Overdose deaths from heroin and prescription drug abuse pose a public health crisis. In 2016, 4,642 drug-related overdose deaths were reported in Pennsylvania – an increase of 37 percent from 2015 – and every day 13 Pennsylvanians die of a drug overdose.
Yesterday, President Trump officially declared the opioid crisis a public health emergency. This declaration will allow states to redirect federal funds to the opioid crisis. However, it provides no new federal funding. RCPA was pleased to learn that President Trump proposed relaxing the Institutions of Mental Diseases (IMD) exclusion for inpatient substance use disorder treatment. The IMD exclusion, which bars Medicaid payment for services delivered in certain facilities with 16 or more beds, has been a major barrier against patients accessing treatment. Pennsylvania officials have stated on numerous occasions that they clearly understand the severity of the IMD exclusion and are working on numerous ways to resolve the problem. Trump’s announcement will likely make that easier to accomplish. This announcement may also allow for expanded access to telemedicine, including remote prescribing for medication-assisted treatment.
Governor Wolf stated that “President Trump’s decision to declare the opioid epidemic a public health emergency is an important step, but this is only the beginning.” He added that “Without a commitment to fund the crisis in specific ways, it’s difficult to say how much this declaration can do. While an awareness of this critical health emergency is important, an increased availability of grant money would help. Every effort to fund treatment, including medication-assisted treatment options, should be explored.”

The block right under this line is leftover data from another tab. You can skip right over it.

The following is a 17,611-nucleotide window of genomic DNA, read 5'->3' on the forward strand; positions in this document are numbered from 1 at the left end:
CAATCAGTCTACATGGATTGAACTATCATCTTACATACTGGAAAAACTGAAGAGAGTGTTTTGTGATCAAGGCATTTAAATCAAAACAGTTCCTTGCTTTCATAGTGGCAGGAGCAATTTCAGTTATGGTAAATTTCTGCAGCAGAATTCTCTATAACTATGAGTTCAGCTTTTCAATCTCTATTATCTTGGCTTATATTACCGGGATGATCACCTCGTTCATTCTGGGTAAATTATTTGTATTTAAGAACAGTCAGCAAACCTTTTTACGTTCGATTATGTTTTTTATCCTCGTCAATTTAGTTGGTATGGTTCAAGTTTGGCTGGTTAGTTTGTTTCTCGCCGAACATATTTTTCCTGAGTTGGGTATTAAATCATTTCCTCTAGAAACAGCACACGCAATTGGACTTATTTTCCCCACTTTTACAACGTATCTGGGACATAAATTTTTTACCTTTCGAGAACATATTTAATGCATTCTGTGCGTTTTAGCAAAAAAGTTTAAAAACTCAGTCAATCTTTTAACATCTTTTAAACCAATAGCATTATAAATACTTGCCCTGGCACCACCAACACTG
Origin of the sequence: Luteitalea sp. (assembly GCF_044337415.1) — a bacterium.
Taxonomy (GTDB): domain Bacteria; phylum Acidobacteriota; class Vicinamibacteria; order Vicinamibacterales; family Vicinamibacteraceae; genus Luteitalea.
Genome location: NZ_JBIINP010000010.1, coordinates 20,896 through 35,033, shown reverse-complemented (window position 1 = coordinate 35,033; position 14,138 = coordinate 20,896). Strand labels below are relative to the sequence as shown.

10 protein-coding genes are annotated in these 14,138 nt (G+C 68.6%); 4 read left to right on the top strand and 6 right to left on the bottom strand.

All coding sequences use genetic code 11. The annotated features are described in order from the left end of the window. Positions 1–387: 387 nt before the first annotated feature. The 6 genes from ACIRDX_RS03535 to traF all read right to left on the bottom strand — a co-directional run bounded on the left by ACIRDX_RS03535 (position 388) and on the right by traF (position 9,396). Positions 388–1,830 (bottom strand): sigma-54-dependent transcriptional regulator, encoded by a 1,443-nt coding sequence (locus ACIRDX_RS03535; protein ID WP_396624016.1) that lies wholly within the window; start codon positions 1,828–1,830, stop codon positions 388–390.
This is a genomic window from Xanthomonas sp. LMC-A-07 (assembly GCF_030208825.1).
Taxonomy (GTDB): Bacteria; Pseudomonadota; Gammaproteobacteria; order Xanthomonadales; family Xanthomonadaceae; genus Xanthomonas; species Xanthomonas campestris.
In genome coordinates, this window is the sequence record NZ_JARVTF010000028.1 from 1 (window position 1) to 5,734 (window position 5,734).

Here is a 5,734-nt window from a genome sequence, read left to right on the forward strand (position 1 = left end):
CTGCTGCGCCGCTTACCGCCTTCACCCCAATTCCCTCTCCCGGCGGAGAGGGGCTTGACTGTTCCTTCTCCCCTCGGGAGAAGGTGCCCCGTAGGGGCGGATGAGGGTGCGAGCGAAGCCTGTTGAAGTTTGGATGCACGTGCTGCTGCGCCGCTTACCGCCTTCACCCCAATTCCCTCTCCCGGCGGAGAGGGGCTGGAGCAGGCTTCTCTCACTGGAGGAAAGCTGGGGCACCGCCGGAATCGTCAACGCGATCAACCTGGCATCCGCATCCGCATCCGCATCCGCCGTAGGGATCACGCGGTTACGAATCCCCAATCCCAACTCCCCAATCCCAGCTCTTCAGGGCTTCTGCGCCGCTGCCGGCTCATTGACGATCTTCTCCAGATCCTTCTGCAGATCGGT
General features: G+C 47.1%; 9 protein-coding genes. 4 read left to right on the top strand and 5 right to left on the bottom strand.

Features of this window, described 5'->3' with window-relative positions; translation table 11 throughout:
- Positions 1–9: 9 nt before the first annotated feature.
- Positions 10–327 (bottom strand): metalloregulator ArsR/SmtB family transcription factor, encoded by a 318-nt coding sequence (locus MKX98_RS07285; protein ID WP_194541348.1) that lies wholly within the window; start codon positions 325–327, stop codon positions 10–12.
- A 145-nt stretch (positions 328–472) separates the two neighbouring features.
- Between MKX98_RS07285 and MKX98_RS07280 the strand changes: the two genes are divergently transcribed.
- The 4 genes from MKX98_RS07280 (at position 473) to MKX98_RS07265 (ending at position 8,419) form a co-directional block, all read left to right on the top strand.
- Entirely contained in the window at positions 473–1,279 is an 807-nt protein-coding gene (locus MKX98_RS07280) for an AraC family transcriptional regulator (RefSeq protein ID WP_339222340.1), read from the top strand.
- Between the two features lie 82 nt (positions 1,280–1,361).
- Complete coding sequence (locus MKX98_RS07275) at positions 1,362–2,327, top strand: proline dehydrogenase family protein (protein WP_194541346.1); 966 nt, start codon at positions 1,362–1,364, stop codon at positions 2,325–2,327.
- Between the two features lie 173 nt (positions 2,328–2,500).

Pennsylvania has numerous efforts underway to respond to this crisis. Governor Tom Wolf announced at the end of September that Pennsylvania, through its Department of Drug and Alcohol Programs (DDAP), had been awarded a $5.7 million Medication-Assisted Treatment Prescription Drug and Opioid Addiction (MAT-PDOA) grant from the US Department of Health and Human Services, to help in the state’s ongoing fight against the opioid epidemic. The US Department of Health and Human Services also awarded Pennsylvania a $26.5 million grant, funded by the 21st Century Cures Act, signed into law by President Obama in December 2016. Pennsylvania will soon award four $1 million federal PA Coordinated MAT grants to providers in Pennsylvania, via the 21st Century CURES grant funding. Over the next two years, the grant is intended to help combat the heroin and opioid epidemic. In addition, 45 Centers of Excellence (COE) have been implemented to better initiate people into — and keep them engaged in — treatment. DDAP is also working to expand the “warm handoff” process to get overdose survivors directly into treatment. DDAP has implemented a hotline to direct people needing help with treatment (800-662-HELP).
RCPA members have welcomed these initiatives, but members continue to emphasize the need for more funding for basic services. Many rates provided do not even cover the full cost of treatment; the drug and alcohol program has been chronically underfunded for many years. Increased capacity and improved access must be fully funded and that will take new and additional resources. Persons and families struggling for help with an opioid addiction should not have to wait for beds/placements — it is a matter of life or death.
Contact Lynn Cooper, RCPA Director, Drug & Alcohol Division, with any questions.